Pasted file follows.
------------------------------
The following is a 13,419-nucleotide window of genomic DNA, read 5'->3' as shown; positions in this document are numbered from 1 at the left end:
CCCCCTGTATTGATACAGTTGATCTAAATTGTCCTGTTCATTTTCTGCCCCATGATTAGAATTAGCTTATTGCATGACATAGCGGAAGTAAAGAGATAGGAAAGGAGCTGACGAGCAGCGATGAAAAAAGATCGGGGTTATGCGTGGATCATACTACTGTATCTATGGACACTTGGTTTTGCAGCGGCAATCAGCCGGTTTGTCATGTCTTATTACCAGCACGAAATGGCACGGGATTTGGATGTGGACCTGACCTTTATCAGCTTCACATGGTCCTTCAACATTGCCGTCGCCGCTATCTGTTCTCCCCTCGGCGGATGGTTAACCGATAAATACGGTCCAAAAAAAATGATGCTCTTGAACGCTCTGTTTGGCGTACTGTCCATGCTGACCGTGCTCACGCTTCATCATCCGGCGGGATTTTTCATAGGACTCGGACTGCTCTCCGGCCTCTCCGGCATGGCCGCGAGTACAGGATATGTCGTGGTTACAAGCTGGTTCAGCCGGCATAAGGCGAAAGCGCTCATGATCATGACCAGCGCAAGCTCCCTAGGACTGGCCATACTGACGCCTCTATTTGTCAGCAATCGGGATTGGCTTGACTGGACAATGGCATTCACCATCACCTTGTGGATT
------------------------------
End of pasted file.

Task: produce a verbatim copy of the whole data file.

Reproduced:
The following is a 13,419-nucleotide window of genomic DNA, read 5'->3' as shown; positions in this document are numbered from 1 at the left end:
CCCCCTGTATTGATACAGTTGATCTAAATTGTCCTGTTCATTTTCTGCCCCATGATTAGAATTAGCTTATTGCATGACATAGCGGAAGTAAAGAGATAGGAAAGGAGCTGACGAGCAGCGATGAAAAAAGATCGGGGTTATGCGTGGATCATACTACTGTATCTATGGACACTTGGTTTTGCAGCGGCAATCAGCCGGTTTGTCATGTCTTATTACCAGCACGAAATGGCACGGGATTTGGATGTGGACCTGACCTTTATCAGCTTCACATGGTCCTTCAACATTGCCGTCGCCGCTATCTGTTCTCCCCTCGGCGGATGGTTAACCGATAAATACGGTCCAAAAAAAATGATGCTCTTGAACGCTCTGTTTGGCGTACTGTCCATGCTGACCGTGCTCACGCTTCATCATCCGGCGGGATTTTTCATAGGACTCGGACTGCTCTCCGGCCTCTCCGGCATGGCCGCGAGTACAGGATATGTCGTGGTTACAAGCTGGTTCAGCCGGCATAAGGCGAAAGCGCTCATGATCATGACCAGCGCAAGCTCCCTAGGACTGGCCATACTGACGCCTCTATTTGTCAGCAATCGGGATTGGCTTGACTGGACAATGGCATTCACCATCACCTTGTGGATT